# Structure enumeration¶

In this notebook we employ structure enumeration to generate structures. Structure enumeration is a method that generates all symmetrically inequivalent structures that are permissible given a certain lattice.

The procedure was developed and is described in Physical Review B 77, 224115 (2008).

## Simple example¶

Let us first enumerate structures based on a FCC lattice, represented by the case of Au below.

```
[1]:
```

```
%%time
from ase.build import bulk
from icet.tools import enumerate_structures
# set up primitive structure
primitive_structure = bulk('Au')
# specify species allowed on each sublattice
chemical_symbols = ['Au', 'Pd']
# supercell sizes to consider
sizes = range(1, 10)
# run enumeration
structures = list(enumerate_structures(
primitive_structure,
sizes=sizes,
chemical_symbols=chemical_symbols,
))
print(f'Number of structures:: {len(structures)}')
```

```
Number of structures:: 1135
CPU times: user 4.05 s, sys: 6.9 s, total: 11 s
Wall time: 2.17 s
```

The number of distinct structures increases quickly with the number of available sites as shown by the figure below. One shoul

```
[2]:
```

```
count_by_size = {}
for structure in structures:
natoms = len(structure)
count_by_size[natoms] = count_by_size.get(natoms, 0) + 1
count_by_size
```

```
[2]:
```

```
{1: 2, 2: 2, 3: 6, 4: 19, 5: 28, 6: 80, 7: 104, 8: 390, 9: 504}
```

```
[3]:
```

```
from matplotlib import pyplot as plt
fig, ax = plt.subplots(
figsize=(4.5, 3.6),
dpi=120,
)
ax.plot(count_by_size.keys(), count_by_size.values(), 'o-', alpha=0.5)
ax.set_xlabel('Number of atoms')
ax.set_ylabel('Number of structures')
ax.set_yscale('log')
fig.tight_layout()
```

By enumerating structures we can systematically map out the *accessible* cluster vector space. This allows us to illustrate some important points.

**Point 1:** The elements of the cluster vector cannot adopt values independently of each other.

This is as a result of the natural correlation of a structure. For example, for a given concentration (i.e., a specific value of the singlet) the values that the first nearest neighbor cluster function can adopt are limited.

**Point 2:** The most extreme combinations of cluster function values are typically reached in rather small cells already.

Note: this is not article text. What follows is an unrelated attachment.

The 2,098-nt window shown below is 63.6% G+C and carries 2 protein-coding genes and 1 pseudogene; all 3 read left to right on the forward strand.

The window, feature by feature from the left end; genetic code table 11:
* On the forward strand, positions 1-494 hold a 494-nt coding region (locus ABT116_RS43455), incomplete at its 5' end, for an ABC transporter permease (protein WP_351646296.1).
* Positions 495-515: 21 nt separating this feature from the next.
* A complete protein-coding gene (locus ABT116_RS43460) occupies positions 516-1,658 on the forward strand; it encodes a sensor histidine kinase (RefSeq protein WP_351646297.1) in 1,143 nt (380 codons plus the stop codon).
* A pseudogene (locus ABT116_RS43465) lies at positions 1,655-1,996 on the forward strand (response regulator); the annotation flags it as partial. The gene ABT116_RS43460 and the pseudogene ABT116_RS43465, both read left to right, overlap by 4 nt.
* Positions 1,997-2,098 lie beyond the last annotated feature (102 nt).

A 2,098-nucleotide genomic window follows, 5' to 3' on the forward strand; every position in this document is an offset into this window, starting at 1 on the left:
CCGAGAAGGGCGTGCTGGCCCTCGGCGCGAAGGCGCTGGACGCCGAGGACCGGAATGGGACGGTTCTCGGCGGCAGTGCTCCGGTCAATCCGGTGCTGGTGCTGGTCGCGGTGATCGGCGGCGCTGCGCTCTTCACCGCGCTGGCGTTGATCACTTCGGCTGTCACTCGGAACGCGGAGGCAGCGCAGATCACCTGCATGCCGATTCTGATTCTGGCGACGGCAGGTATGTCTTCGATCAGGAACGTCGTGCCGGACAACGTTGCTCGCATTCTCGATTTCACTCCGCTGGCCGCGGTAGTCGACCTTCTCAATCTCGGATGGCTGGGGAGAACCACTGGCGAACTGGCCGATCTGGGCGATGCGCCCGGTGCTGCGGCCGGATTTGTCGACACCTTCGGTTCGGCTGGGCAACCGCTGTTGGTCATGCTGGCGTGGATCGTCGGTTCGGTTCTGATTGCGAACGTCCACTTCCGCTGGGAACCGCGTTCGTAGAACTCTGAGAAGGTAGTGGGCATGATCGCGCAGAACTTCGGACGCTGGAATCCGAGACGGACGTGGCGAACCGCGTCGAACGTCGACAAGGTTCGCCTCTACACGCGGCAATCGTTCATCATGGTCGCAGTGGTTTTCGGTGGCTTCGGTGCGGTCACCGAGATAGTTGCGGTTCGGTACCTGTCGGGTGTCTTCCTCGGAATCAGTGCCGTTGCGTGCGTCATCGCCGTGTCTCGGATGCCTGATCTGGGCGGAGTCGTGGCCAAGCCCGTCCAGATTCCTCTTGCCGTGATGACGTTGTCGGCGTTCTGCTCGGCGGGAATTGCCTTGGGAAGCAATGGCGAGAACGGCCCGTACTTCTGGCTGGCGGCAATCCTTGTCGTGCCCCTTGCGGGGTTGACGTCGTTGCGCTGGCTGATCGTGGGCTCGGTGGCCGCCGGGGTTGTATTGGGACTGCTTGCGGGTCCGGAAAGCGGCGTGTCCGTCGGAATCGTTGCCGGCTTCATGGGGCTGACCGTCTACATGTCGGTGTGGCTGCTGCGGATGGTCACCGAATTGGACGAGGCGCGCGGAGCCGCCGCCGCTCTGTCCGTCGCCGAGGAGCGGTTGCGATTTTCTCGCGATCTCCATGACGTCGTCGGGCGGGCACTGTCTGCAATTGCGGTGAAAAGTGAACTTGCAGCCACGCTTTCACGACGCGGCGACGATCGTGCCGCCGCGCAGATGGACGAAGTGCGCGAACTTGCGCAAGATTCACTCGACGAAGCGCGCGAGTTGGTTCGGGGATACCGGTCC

This is actually good news since it means that we can use small cells (and hence carry out less expensive calculations) when constructing a cluster expansion. Conversely larger cells with less order yield comparably less information. As an extreme case, consider special quasi-random structures (SQSs). In such a case, we try to emulate a situation where the cluster vector values assume the most *average* vale .

To demonstrate these points in the next cell we first compile the cluster vectors of the structures that we enumerated above.

```
[4]:
```

```
import numpy as np
from icet import ClusterSpace
cs = ClusterSpace(primitive_structure, [8.0, 5.0], chemical_symbols)
A, natoms = [], []
for structure in structures:
A.append(cs.get_cluster_vector(structure))
natoms.append(len(structure))
A = np.array(A)
```

Next we plot the correlation of a few cluster function values. Here, we consider only the singlet and the first two pairs but you can easily modify the cell below to inspect the correlation of higher-order lusters as well.

The figure clearly shows that there are certain parts of the space that *cannot* be reached (see point 1 above). For example, if the singlet is below -0.5, we cannot generate a structure for which the first nearest neighbor pair adopts a negative value.

Moreover one can see that the boundaries of the accessible space are delineated by *small* structures (see point 2 above). Larger (less ordered) structures fall in between these limits.

```
[5]:
```

```
import seaborn as sns
from pandas import DataFrame
columns = ['singlet', '1nn pair', '2nn pair']
df = DataFrame(A[:, 1:len(columns) + 1], columns=columns)
df['natoms'] = natoms
df = df[df.natoms <= 8]
g = sns.PairGrid(df, corner=True, hue='natoms', palette='cividis', height=2)
g.map_diag(sns.histplot)
g.map_offdiag(sns.scatterplot, alpha=0.5, size=1)
g.add_legend()
g.set(xlim=(-1.1, 1.1))
g.set(ylim=(-1.1, 1.1))
plt.tight_layout()
```

## Structure enumeration with constraints¶

It is not unusual that one is only interested in a certain composition range. For example, for a structure containing vacancies one typically would want to limit the vacancy concentration to a certain maximum value. This can be done using concentration restrictions as illustrated for the case of \(\ce{Mo_{1-x}V_x:C_{1-y}}\) below, where \(x\) is the vanadium and \(y\) the vacancy concentration.

**Note:** Below “Be” is used to represent a vacant site.

```
[6]:
```

```
from ase.io import read
# read primitive structure
prim = read('../structures/MoC_rocksalt_prim.xyz')
# specify species allowed on each sublattice
chemical_symbols = [['Mo', 'V'] if s == 'Mo' else ['C', 'Be'] for s in prim.symbols]
# supercell sizes to consider
sizes = range(1, 7)
# limit the vacancy (=Be) concentration to below 15%
concentration_restrictions = {'Be': (0, 0.15)}
# run enumeration
structures = list(enumerate_structures(
prim, sizes=sizes, chemical_symbols=chemical_symbols,
concentration_restrictions=concentration_restrictions))
print(f'Number of structures:: {len(structures)}')
```

```
Number of structures:: 667
```